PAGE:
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Taylor Swift: the Eras Tour Movie

4/5 stars – A glittering three hours of musical escapism and indulgent parasocial obsession.

Friday 13th proved lucky for some in October 2023, as megastar Taylor Swift’s Eras Tour Movie took UK cinemas by storm. The film afforded fans the chance to watch a crystal clear (albeit slightly abridged) viewing of the star’s Eras Tour, for an apt £19.89, as opposed to the potentially hundreds of pounds required for concert tickets.

The stadium tour marks Swift’s first since 2018. In this time, she has re-released three albums in her quest to claim back her music sold without her permission, and released four new albums including the highly acclaimed ‘quarantine album’, Folklore. This has led to unprecedented appetite from fans for concert and cinema tickets and, surprising nobody, the Eras Tour Movie has subsequently become the highest-grossing concert film of all time.

The tour is divided into a series of nine sections, one for each album, accompanied by a dazzling array of sets and outfits to lurch you into each universe one by one. Swift’s acclaimed songwriting ability and unshakeable fan base has allowed her to flit between genres throughout her career, from cowboy-boot country to effervescent pop to whimsical indie-folk. Swift has thanked fans in the past for allowing her this flexibility, but has also stated she feels it is expected of female stars in the music industry. Either way, it makes for a bolder concert (and cinema) experience than artists with more sonically consistent discographies could achieve.

Although unable to quite convey the visceral experience of live music, the maximalism of the tour allowed the movie to reach beyond the plane of streamed music, swooping from song to song with verve and sparkle. For example, Swift’s most recent album Midnights – apart from a central strand of unpretentious, stable pop – is relatively discordant upon listening, with clashes of new-money sequins and moody 70s imagery, and anecdotal lyricism drawing from seemingly random strands of Swift’s life. But as my friend turned to me in the cinema and announced – ‘Midnights makes sense as an album now’. The purple cloud props wheeled out for Lavender Haze, the sultry dance for Vigilante Shit, the glittering sass of Bejewelled – Midnights was an album brought to life by the hyperbolic nature of the Eras Tour, a universe in which to get lost and have fun.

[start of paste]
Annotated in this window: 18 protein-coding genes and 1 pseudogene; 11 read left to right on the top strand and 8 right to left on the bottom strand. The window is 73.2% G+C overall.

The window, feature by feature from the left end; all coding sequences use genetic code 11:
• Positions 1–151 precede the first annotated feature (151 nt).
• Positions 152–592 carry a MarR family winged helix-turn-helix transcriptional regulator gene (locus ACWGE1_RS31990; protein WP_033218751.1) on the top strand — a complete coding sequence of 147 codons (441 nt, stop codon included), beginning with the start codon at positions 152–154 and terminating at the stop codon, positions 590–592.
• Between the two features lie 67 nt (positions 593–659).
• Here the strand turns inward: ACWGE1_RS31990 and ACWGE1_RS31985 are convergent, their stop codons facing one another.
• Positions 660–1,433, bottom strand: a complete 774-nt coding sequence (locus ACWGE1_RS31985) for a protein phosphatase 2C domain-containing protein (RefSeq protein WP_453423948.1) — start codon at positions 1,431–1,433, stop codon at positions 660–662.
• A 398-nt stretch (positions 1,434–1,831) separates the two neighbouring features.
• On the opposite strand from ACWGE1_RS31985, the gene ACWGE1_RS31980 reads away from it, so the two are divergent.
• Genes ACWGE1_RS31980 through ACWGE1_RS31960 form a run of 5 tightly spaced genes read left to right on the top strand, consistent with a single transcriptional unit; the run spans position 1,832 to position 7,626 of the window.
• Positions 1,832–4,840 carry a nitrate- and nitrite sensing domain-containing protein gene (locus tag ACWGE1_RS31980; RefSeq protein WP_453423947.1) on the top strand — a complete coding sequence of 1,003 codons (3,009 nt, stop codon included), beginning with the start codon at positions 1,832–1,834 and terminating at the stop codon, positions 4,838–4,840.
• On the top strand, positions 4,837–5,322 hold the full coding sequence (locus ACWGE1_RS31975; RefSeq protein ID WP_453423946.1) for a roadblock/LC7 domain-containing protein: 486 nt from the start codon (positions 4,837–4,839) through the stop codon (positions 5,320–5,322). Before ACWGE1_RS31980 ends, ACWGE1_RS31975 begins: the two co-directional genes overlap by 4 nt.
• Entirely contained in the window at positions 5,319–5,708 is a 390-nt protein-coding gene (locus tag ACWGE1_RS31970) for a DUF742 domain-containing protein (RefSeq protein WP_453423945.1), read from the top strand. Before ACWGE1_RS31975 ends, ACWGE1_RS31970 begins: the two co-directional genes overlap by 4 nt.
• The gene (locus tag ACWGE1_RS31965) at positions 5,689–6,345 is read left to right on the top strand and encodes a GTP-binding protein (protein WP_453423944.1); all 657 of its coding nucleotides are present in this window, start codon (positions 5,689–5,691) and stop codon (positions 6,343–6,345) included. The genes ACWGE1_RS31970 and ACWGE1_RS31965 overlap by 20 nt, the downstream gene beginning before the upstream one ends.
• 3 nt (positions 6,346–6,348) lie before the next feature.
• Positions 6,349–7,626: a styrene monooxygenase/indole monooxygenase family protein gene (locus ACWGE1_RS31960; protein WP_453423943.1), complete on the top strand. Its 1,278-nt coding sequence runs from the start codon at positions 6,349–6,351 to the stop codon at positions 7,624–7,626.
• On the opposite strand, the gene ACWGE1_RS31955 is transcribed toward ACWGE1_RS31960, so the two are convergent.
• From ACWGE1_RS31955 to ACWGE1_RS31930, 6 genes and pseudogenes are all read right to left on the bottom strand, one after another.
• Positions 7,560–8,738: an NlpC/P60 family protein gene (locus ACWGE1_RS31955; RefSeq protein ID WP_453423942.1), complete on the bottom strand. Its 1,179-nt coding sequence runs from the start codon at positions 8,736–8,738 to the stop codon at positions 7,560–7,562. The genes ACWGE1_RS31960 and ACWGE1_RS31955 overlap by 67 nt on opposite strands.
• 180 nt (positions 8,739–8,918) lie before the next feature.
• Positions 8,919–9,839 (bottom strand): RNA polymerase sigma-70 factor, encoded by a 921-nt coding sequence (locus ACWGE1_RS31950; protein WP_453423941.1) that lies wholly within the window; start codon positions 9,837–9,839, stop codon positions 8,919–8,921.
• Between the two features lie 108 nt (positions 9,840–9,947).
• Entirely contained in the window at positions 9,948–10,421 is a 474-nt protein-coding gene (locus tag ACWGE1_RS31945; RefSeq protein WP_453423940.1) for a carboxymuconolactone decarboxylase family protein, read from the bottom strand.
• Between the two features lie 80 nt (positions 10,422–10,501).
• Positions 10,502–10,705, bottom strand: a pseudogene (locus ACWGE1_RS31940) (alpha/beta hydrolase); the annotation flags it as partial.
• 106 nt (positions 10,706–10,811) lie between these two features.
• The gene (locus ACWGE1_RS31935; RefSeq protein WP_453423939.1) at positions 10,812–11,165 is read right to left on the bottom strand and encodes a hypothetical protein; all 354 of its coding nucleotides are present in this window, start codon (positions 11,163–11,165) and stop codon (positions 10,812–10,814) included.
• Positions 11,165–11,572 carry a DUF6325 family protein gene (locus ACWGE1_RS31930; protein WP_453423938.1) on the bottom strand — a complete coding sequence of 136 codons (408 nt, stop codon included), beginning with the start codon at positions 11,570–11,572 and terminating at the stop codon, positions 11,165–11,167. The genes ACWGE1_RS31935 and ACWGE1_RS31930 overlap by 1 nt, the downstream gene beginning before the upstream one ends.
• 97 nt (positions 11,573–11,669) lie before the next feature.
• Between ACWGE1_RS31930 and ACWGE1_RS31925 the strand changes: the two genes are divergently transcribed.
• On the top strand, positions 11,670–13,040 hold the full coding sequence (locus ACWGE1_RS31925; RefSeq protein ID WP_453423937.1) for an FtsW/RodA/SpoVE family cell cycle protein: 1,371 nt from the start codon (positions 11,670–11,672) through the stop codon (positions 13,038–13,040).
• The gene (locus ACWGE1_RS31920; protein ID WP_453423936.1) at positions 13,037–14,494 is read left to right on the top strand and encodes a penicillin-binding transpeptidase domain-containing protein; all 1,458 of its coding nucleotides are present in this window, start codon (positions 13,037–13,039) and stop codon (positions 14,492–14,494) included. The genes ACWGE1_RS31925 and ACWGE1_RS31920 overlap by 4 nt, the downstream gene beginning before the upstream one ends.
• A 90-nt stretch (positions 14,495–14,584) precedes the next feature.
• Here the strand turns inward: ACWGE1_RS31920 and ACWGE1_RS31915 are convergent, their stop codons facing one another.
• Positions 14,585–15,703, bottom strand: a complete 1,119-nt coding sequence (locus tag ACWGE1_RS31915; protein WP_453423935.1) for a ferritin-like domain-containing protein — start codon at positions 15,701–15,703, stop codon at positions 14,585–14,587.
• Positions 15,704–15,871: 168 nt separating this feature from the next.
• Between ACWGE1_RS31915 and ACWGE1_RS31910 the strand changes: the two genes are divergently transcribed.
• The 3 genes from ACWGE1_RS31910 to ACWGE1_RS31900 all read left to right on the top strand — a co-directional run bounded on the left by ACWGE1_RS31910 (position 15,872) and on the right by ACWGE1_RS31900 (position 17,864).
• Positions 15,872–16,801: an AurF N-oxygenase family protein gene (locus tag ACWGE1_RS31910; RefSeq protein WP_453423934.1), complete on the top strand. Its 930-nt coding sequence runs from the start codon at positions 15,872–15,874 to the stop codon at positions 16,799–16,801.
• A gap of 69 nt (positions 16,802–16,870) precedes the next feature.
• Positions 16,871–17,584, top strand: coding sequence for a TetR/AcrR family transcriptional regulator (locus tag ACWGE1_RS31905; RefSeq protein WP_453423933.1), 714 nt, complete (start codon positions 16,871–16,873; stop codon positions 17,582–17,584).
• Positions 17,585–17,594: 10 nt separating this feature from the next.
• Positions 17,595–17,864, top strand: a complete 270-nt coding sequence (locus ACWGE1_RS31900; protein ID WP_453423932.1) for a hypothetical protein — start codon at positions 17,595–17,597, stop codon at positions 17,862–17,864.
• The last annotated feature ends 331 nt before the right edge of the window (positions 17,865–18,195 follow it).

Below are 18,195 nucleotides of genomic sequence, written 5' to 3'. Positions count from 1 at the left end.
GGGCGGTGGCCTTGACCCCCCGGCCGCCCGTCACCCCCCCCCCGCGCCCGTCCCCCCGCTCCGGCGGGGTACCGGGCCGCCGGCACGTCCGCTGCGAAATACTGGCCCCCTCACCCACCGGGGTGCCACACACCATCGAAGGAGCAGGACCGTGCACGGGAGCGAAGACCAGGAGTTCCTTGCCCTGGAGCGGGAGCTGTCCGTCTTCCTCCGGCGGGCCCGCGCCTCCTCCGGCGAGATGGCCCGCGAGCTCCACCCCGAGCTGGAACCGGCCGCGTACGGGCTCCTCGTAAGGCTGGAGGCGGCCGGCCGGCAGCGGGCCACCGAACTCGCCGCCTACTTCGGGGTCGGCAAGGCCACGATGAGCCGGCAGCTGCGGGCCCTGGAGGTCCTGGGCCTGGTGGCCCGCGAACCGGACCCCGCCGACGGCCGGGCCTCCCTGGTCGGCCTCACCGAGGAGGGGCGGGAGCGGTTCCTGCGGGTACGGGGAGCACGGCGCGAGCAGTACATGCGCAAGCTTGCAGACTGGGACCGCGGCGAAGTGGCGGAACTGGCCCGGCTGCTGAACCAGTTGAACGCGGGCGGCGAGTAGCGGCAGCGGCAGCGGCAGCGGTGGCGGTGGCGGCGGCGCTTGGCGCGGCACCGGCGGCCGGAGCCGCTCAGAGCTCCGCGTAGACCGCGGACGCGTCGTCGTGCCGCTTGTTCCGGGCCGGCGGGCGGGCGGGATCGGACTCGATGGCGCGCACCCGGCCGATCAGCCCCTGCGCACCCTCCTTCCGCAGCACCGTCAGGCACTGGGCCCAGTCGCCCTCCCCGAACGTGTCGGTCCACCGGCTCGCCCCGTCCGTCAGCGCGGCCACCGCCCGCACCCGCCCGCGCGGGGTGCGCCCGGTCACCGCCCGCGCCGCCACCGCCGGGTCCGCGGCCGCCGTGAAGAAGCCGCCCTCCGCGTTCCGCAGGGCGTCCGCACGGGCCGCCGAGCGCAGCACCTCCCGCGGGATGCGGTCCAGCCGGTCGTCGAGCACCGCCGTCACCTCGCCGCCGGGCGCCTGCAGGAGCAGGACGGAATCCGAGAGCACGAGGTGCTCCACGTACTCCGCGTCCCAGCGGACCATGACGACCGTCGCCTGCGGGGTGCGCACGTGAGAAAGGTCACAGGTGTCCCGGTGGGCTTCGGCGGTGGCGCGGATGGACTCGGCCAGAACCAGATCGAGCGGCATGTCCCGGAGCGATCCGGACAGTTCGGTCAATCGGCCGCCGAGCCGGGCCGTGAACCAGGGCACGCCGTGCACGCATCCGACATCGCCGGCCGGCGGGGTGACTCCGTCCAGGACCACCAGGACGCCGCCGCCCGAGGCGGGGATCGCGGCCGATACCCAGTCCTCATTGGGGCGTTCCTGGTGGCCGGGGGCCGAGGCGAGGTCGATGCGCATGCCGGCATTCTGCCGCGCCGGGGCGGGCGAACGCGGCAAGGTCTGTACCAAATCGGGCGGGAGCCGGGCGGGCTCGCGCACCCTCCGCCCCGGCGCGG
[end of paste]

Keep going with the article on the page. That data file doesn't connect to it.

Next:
This kaleidoscopic whirlwind of production was maintained throughout. Swift wore a variety of designer outfits including multiple custom-made rhinestone bodysuits by Versace and a sweeping maroon gown by Jessica Jones. World-building props including billowing pastel tapestries, curling tangles of tree branches and a whimsical cottage in the woods were unfurled one after another. In a year where nothing went untouched by the glitz of the Barbie movie, Swift’s tour affirmed the power of aesthetics to delight the viewer. However, this sense of maximalism bodes poorly for the planet – beside the waste created from plastic use and one-off outfit purchases, live music has been reported to be responsible for 85000 tonnes of greenhouse gas emissions per year in the UK alone and the Eras Tour was by far no exception, with her show in Seattle reportedly triggering seismic activity.

While Taylor’s team undoubtedly have a responsibility to address environmental concerns, attacks on the tour as vapid and superfluous feel dismissive of its experiential value to fans. Reports of fans singing and dancing in cinemas – in a way otherwise confined to Taylor Swift club nights or teenagers’ bedrooms – illustrate the frivolous high of getting swept away with the rest of the crammed cinema and, by extension, the thousands of fans in the concert movie itself.

One disappointment was that the film remained strictly within the bounds of Swift’s concert. As a viewer paying to watch a three-hour one-woman show, you have already- guiltily or not – indulged in parasocial obsession with the star, enraptured by every swish of her hair and cheeky grin to the crowd. Interspersing backstage vignettes could have added an element of contrast and would have been hungrily embraced by fans. The precedent of 2020 documentary ‘Miss Americana’, where Swift drew the curtain back somewhat on her personal and political life, added to this sense of something missing. Depth could alternatively have been added by the inclusion of snippets from opening acts, such as the haunting whimsy of Gracie Abrams, or the unabashed Girl in Red. But you can’t deny that the film is about showcasing Taylor herself, and perhaps it was intended to portray Taylor as musician and communicator, not as an individual behind the sparkly outfits.

In conclusion, cynics may say Swift’s empire, with the Eras Tour smugly secure as its crown jewel, is a money-making machine. But, seeing the crowd of giddy teenage girls leaving the cinema, you can’t help flippantly thinking – so what if it is?

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